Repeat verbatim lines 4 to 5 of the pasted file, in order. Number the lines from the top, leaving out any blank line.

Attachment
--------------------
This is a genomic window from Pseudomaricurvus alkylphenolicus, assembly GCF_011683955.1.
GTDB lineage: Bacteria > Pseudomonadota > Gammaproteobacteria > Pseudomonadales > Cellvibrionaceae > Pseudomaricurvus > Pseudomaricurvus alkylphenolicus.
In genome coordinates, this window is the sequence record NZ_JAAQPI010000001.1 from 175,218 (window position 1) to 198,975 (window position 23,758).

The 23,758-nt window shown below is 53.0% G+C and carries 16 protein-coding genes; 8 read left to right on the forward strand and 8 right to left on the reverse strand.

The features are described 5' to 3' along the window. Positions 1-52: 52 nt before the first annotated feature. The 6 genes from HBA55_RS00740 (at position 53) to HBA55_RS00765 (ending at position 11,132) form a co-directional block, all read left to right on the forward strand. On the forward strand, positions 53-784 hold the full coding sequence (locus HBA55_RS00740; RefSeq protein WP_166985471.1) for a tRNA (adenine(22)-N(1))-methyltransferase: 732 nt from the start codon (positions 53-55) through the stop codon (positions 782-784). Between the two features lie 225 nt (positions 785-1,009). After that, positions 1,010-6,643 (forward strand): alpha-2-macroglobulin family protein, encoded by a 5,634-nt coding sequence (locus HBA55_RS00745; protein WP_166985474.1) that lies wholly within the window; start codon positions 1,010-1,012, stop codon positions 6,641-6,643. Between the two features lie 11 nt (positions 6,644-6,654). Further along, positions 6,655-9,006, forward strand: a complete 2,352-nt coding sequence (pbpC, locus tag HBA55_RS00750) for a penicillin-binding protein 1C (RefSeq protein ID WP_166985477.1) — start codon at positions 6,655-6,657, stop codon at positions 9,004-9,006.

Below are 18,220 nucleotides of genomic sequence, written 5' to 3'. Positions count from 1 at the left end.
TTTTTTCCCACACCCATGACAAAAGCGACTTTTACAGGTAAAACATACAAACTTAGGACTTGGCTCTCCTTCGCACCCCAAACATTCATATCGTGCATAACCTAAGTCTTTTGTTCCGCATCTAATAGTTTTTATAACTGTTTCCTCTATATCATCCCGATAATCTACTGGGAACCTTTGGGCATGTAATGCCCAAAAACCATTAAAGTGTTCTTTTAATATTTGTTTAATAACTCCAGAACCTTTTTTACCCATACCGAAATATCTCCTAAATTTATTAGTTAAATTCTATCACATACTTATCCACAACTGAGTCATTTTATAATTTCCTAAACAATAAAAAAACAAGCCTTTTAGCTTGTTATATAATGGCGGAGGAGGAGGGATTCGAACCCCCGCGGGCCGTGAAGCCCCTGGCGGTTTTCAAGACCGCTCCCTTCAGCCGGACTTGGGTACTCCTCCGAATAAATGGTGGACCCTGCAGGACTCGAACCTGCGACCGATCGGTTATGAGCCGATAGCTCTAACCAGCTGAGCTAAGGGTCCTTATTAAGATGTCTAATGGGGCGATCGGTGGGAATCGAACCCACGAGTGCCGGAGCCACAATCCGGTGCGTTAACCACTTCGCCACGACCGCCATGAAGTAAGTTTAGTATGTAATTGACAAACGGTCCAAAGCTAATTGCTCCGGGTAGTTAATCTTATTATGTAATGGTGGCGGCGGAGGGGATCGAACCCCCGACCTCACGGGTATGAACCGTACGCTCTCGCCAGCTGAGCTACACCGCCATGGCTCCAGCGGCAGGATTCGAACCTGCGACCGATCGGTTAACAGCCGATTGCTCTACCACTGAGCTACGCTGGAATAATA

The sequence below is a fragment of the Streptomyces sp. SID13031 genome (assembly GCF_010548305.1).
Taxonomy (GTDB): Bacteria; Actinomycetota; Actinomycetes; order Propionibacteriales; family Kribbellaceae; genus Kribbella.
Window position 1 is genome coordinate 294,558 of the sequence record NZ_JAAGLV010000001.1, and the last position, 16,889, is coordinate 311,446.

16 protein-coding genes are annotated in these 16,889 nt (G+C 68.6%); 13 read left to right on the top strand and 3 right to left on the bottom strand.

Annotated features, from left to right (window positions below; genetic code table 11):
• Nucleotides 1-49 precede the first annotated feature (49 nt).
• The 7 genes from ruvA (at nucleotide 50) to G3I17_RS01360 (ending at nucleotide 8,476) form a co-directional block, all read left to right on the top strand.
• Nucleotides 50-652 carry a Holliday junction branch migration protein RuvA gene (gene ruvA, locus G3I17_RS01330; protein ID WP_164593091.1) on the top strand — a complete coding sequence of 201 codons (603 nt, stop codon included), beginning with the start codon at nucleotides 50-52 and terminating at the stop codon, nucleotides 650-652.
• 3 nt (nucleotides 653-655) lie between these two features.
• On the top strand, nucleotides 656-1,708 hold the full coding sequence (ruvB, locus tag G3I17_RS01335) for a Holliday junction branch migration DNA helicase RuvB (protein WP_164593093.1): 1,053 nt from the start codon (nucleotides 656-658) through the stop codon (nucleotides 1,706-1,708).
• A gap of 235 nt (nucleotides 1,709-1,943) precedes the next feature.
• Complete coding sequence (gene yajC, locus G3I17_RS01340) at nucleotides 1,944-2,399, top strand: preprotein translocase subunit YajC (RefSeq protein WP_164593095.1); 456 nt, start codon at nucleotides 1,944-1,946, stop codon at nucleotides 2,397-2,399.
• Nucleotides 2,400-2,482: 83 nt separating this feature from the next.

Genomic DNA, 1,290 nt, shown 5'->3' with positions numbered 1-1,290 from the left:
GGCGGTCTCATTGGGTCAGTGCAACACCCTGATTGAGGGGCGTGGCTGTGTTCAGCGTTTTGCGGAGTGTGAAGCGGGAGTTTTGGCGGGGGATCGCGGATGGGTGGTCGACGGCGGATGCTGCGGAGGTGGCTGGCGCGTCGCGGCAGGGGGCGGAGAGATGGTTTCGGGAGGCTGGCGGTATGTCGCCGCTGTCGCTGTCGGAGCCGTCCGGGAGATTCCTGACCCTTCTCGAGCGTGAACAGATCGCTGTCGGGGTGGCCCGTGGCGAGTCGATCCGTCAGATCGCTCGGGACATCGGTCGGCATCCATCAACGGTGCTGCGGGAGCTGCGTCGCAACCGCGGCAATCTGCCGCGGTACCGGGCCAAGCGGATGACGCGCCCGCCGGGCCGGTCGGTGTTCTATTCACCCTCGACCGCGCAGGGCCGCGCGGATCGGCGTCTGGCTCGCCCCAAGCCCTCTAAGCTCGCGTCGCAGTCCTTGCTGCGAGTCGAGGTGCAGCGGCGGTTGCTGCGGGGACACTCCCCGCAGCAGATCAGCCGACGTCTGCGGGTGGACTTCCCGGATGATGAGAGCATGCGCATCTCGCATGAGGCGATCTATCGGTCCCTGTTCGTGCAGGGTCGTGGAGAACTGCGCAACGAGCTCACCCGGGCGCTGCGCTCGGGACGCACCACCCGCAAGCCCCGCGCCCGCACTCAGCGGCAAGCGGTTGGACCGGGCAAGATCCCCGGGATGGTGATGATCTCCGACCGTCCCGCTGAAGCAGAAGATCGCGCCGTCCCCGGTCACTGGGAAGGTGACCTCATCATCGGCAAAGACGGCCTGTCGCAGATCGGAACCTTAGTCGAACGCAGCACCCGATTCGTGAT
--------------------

The 23,758-nt window shown below is 53.0% G+C and carries 16 protein-coding genes; 8 read left to right on the forward strand and 8 right to left on the reverse strand.

The features are described 5' to 3' along the window. Positions 1-52: 52 nt before the first annotated feature. The 6 genes from HBA55_RS00740 (at position 53) to HBA55_RS00765 (ending at position 11,132) form a co-directional block, all read left to right on the forward strand. On the forward strand, positions 53-784 hold the full coding sequence (locus HBA55_RS00740; RefSeq protein WP_166985471.1) for a tRNA (adenine(22)-N(1))-methyltransferase: 732 nt from the start codon (positions 53-55) through the stop codon (positions 782-784). Between the two features lie 225 nt (positions 785-1,009). After that, positions 1,010-6,643 (forward strand): alpha-2-macroglobulin family protein, encoded by a 5,634-nt coding sequence (locus HBA55_RS00745; protein WP_166985474.1) that lies wholly within the window; start codon positions 1,010-1,012, stop codon positions 6,641-6,643. Between the two features lie 11 nt (positions 6,644-6,654). Further along, positions 6,655-9,006, forward strand: a complete 2,352-nt coding sequence (pbpC, locus tag HBA55_RS00750) for a penicillin-binding protein 1C (RefSeq protein ID WP_166985477.1) — start codon at positions 6,655-6,657, stop codon at positions 9,004-9,006.